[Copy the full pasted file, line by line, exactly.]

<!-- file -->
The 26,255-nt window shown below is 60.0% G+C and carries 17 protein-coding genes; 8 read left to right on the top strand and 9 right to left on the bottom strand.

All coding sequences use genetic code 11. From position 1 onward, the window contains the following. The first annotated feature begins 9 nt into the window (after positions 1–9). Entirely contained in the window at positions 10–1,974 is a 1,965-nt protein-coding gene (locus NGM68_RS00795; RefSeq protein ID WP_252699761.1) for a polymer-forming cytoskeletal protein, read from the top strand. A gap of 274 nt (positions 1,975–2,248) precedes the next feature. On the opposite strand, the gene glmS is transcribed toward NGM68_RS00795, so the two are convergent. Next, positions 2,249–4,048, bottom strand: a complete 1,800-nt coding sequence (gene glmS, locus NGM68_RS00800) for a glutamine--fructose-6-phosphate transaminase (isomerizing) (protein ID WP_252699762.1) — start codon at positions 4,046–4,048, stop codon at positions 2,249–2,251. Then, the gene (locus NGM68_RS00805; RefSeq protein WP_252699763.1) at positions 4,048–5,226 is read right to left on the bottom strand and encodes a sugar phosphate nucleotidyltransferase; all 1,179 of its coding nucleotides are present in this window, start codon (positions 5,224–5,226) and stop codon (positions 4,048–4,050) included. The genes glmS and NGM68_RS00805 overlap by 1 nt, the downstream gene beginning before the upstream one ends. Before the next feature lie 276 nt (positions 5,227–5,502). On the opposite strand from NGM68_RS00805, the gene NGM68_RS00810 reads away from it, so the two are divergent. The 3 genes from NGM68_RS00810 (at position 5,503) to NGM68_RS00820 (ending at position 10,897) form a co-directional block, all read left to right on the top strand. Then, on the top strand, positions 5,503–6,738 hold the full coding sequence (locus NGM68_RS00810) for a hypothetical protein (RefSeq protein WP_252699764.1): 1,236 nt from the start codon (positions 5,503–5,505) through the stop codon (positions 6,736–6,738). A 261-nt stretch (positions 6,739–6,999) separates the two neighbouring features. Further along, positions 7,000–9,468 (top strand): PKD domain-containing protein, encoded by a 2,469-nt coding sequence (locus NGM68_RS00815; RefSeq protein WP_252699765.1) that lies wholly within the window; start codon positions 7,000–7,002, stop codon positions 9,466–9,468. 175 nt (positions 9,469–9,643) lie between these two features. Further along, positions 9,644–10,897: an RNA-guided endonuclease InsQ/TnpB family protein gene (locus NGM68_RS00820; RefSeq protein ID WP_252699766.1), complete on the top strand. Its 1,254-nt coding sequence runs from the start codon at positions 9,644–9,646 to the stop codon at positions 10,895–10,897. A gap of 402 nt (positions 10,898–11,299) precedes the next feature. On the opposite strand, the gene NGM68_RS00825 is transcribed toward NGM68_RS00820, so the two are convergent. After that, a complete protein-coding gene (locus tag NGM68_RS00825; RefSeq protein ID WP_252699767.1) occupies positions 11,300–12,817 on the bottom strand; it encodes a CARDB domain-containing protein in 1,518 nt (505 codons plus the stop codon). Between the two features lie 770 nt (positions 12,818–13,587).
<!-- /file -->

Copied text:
The 26,255-nt window shown below is 60.0% G+C and carries 17 protein-coding genes; 8 read left to right on the top strand and 9 right to left on the bottom strand.

All coding sequences use genetic code 11. From position 1 onward, the window contains the following. The first annotated feature begins 9 nt into the window (after positions 1–9). Entirely contained in the window at positions 10–1,974 is a 1,965-nt protein-coding gene (locus NGM68_RS00795; RefSeq protein ID WP_252699761.1) for a polymer-forming cytoskeletal protein, read from the top strand. A gap of 274 nt (positions 1,975–2,248) precedes the next feature. On the opposite strand, the gene glmS is transcribed toward NGM68_RS00795, so the two are convergent. Next, positions 2,249–4,048, bottom strand: a complete 1,800-nt coding sequence (gene glmS, locus NGM68_RS00800) for a glutamine--fructose-6-phosphate transaminase (isomerizing) (protein ID WP_252699762.1) — start codon at positions 4,046–4,048, stop codon at positions 2,249–2,251. Then, the gene (locus NGM68_RS00805; RefSeq protein WP_252699763.1) at positions 4,048–5,226 is read right to left on the bottom strand and encodes a sugar phosphate nucleotidyltransferase; all 1,179 of its coding nucleotides are present in this window, start codon (positions 5,224–5,226) and stop codon (positions 4,048–4,050) included. The genes glmS and NGM68_RS00805 overlap by 1 nt, the downstream gene beginning before the upstream one ends. Before the next feature lie 276 nt (positions 5,227–5,502). On the opposite strand from NGM68_RS00805, the gene NGM68_RS00810 reads away from it, so the two are divergent. The 3 genes from NGM68_RS00810 (at position 5,503) to NGM68_RS00820 (ending at position 10,897) form a co-directional block, all read left to right on the top strand. Then, on the top strand, positions 5,503–6,738 hold the full coding sequence (locus NGM68_RS00810) for a hypothetical protein (RefSeq protein WP_252699764.1): 1,236 nt from the start codon (positions 5,503–5,505) through the stop codon (positions 6,736–6,738). A 261-nt stretch (positions 6,739–6,999) separates the two neighbouring features. Further along, positions 7,000–9,468 (top strand): PKD domain-containing protein, encoded by a 2,469-nt coding sequence (locus NGM68_RS00815; RefSeq protein WP_252699765.1) that lies wholly within the window; start codon positions 7,000–7,002, stop codon positions 9,466–9,468. 175 nt (positions 9,469–9,643) lie between these two features. Further along, positions 9,644–10,897: an RNA-guided endonuclease InsQ/TnpB family protein gene (locus NGM68_RS00820; RefSeq protein ID WP_252699766.1), complete on the top strand. Its 1,254-nt coding sequence runs from the start codon at positions 9,644–9,646 to the stop codon at positions 10,895–10,897. A gap of 402 nt (positions 10,898–11,299) precedes the next feature. On the opposite strand, the gene NGM68_RS00825 is transcribed toward NGM68_RS00820, so the two are convergent. After that, a complete protein-coding gene (locus tag NGM68_RS00825; RefSeq protein ID WP_252699767.1) occupies positions 11,300–12,817 on the bottom strand; it encodes a CARDB domain-containing protein in 1,518 nt (505 codons plus the stop codon). Between the two features lie 770 nt (positions 12,818–13,587).